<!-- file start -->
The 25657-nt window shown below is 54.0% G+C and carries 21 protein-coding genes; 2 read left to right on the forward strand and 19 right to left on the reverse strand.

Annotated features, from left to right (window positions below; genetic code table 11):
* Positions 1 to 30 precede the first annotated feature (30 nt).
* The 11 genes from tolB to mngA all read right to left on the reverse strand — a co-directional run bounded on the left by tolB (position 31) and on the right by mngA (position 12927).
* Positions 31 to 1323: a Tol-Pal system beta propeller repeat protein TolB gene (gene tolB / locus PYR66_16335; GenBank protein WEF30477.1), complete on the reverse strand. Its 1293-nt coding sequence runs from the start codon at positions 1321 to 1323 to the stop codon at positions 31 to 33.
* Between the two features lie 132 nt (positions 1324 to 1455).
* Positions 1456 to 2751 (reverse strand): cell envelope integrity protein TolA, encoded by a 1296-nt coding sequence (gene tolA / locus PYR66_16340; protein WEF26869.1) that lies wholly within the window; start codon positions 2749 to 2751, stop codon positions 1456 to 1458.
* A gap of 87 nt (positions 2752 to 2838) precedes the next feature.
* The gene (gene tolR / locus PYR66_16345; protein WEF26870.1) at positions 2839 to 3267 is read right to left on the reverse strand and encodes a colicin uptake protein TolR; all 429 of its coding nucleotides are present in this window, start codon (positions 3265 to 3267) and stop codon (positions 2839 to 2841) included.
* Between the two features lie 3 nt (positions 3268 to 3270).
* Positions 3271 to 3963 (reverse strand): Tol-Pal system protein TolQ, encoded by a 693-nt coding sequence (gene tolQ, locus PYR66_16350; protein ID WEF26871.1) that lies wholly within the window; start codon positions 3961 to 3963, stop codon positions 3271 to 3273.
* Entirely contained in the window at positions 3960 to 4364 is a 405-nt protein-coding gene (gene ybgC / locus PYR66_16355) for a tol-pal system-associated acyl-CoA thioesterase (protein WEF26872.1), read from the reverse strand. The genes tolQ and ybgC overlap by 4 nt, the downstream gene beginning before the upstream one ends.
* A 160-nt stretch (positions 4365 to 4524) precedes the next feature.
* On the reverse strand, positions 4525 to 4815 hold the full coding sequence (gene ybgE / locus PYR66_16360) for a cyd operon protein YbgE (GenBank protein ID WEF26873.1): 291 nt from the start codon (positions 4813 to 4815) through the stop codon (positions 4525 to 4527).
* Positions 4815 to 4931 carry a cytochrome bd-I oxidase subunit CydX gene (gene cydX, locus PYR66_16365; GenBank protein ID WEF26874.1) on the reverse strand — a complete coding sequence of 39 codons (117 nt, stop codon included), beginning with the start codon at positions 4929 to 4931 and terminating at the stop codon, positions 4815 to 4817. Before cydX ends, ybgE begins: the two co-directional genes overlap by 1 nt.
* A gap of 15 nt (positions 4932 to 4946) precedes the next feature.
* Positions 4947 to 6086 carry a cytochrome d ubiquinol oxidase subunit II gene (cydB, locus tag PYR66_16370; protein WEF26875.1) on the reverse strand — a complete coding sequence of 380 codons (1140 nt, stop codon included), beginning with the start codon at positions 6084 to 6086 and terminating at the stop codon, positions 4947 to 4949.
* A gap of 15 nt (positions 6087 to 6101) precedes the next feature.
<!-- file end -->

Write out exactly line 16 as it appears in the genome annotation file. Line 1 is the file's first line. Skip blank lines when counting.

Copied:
* A gap of 15 nt (positions 4932 to 4946) precedes the next feature.